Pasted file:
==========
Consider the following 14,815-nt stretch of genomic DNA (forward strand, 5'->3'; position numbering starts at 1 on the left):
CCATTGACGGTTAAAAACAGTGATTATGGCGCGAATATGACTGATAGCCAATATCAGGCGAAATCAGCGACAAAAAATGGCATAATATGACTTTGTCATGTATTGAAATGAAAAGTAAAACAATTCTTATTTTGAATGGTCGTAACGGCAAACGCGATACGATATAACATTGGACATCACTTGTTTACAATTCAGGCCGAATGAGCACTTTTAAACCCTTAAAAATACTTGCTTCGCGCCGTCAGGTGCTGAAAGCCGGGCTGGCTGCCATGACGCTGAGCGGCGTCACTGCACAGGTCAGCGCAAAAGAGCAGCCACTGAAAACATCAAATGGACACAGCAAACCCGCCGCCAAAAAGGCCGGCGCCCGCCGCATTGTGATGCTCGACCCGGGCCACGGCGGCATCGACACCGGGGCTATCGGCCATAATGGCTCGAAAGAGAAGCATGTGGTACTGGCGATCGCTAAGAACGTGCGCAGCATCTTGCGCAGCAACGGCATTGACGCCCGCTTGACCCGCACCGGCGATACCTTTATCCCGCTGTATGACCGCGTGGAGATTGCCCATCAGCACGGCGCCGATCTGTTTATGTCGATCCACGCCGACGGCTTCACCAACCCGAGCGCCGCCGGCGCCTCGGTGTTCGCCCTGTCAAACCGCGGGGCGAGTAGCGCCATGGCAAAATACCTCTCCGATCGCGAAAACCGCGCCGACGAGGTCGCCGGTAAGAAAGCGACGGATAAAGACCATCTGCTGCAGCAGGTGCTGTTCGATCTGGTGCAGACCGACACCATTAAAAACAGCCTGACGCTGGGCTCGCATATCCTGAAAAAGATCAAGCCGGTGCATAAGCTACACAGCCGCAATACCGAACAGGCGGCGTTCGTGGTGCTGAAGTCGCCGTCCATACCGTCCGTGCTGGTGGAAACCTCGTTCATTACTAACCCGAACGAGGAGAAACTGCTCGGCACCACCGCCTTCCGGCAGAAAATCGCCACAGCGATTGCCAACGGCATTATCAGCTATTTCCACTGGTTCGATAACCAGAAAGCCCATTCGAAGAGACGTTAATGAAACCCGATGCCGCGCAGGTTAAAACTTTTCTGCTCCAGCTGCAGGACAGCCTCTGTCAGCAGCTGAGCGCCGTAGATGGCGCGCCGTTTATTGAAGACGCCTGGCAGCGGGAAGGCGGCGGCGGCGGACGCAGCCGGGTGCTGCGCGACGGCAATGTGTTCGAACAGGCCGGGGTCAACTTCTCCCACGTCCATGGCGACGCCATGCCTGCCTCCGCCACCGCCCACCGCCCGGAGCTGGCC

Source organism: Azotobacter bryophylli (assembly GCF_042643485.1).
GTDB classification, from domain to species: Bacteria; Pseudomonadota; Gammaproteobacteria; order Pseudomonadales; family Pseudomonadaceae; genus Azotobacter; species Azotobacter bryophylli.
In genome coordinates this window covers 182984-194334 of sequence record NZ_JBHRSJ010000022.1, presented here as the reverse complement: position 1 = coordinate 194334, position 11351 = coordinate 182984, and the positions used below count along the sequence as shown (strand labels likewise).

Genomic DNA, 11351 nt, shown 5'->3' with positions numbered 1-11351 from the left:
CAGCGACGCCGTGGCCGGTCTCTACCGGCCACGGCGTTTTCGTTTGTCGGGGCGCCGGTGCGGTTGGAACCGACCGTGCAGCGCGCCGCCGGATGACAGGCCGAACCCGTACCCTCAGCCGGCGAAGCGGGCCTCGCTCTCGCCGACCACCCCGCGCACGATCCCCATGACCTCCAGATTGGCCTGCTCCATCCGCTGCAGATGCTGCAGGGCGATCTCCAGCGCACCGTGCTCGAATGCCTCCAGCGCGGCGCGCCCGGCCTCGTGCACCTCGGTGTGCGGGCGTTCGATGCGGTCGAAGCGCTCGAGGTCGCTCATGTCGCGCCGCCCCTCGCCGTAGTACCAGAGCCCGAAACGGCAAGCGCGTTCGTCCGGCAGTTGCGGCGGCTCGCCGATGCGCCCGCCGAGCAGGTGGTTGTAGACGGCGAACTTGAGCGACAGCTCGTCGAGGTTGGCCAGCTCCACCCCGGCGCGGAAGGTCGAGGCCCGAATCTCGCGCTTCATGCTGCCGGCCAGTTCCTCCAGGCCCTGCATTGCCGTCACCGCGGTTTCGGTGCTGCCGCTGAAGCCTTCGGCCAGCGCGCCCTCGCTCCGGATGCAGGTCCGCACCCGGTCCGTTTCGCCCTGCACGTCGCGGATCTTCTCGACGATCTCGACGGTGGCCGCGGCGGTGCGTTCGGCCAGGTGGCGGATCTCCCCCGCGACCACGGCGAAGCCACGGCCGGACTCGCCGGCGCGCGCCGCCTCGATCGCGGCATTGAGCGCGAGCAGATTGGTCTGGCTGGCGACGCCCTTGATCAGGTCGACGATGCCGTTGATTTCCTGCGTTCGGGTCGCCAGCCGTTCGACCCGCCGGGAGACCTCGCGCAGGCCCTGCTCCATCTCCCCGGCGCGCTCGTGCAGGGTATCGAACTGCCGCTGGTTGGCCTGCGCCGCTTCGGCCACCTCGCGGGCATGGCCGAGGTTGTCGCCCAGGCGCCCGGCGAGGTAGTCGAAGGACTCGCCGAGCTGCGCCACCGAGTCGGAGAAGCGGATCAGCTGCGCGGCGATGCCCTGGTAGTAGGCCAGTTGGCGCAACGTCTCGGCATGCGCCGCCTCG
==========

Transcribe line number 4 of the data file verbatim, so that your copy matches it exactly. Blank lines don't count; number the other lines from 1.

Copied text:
GTDB classification, from domain to species: Bacteria; Pseudomonadota; Gammaproteobacteria; order Pseudomonadales; family Pseudomonadaceae; genus Azotobacter; species Azotobacter bryophylli.